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Confessions of a Baby Boomer

I couldn’t give a monkey’s about the inheritance tax proposal.  Not to say I have anything against Mr & Mrs Concerned – with tuition fees, housing costs, insecure employment, and poor social services (among other things). It’s a rough world out there and I can see why you’d want to do the best for your kids. I love my kids too, and I don’t want them exposed to the chill winds coming from the future. However I think the best way of future-proofing them doesn’t revolve around petty reforms like this. Unfortunately it is big picture time … or else.

As a baby boomer I’m one of the lucky ones. I and my peers grew up in a world where we were still carried on the tide of the post-war settlement which gave us a reasonably secure place to grow up in. Put aside the cold war (and the proxy third  world war being waged in Vietnam, Angola, etc) and the so-called industrial strife and there was a society which had plenty of jobs with often life-long security giving enough money to meet your needs and a little bit more; there was plenty of council housing; school places for all the children; cheap widespread public transport; predominantly free health service and not too much of a wait for treatment; free higher education with grants (remember those?). We weren’t bombarded with adverts reminding us of our inadequacies, to be solved by material acquisition or bodily adjustments.

I grew up in London where most of my friends were like me – in rented accommodation and none too affluent – and before you ask, about 50 percent  non-white UK. Learning in my first year of secondary school about pollution came as a bit of a shock to me: everything seemed fine so what a shame there was this issue. But despite the fact that it was known about in the late 60s, as we all know nothing of any significant value has been done about it; reckoning was still a long way off. The 60s and 70s, despite what the Tory rewrites of history tell you, were by comparison to today, fairly optimistic times: things did not get really dark until the 80s and Thatcher. Remember, prior to the Falklands and her magnificent PR exercise, hers was the most unpopular government that century, more unpopular than anyone else in the 70s.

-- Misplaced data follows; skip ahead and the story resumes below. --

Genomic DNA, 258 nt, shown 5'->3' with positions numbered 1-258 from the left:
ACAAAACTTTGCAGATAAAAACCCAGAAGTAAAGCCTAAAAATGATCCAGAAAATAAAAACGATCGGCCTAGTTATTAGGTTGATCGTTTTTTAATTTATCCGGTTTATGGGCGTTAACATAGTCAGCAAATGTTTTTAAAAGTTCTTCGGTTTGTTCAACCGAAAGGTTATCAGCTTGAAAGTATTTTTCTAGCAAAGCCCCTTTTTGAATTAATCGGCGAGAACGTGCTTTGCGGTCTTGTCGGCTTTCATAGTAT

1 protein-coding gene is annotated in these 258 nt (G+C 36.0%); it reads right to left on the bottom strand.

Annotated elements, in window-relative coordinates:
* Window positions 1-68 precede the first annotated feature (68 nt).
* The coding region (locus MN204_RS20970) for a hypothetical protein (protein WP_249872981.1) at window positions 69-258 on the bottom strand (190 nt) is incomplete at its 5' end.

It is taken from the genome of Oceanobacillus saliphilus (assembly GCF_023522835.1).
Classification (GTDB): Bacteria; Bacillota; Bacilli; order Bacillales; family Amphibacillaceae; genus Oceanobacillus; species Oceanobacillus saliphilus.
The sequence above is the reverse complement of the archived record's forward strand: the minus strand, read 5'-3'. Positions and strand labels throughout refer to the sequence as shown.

Whilst I do think my parents’ generation have things to answer for, I think we possibly have more. What has happened since the 70s? An orgy of consumption, largely fuelled by debt. Surprise surprise, the wheels came off with the banking crisis. Which was then used as an excuse for a rightwing agenda that the Tories had all along: shrink the state and transfer more from the poor to the rich. But I get ahead of myself. What happened in those intervening years? I think we need to go back again, and the question is what happened since the 1945 Attlee government. The massive state welfare edifice they created came about for a number of temporally unique conditions. These include a memory of the 30s and the rise of fascism, both amongst the workers and the rich; a very powerful state able to enact massive change; a disposition of states to spend money; in England at least a cabinet-in-waiting who were able to plan everything in advance of office. Here’s the chance to create a ‘capitalism with an acceptable face’, and whilst I would argue that in fact they did not, nonetheless they created a society which gave us an attenuated version of it: some of the harsh corners had been blunted. Allied to this fact was the existence of the USSR which plainly offered an alternative view of the world; our society couldn’t be that rough as otherwise it might encourage the serfs to go over to the other side.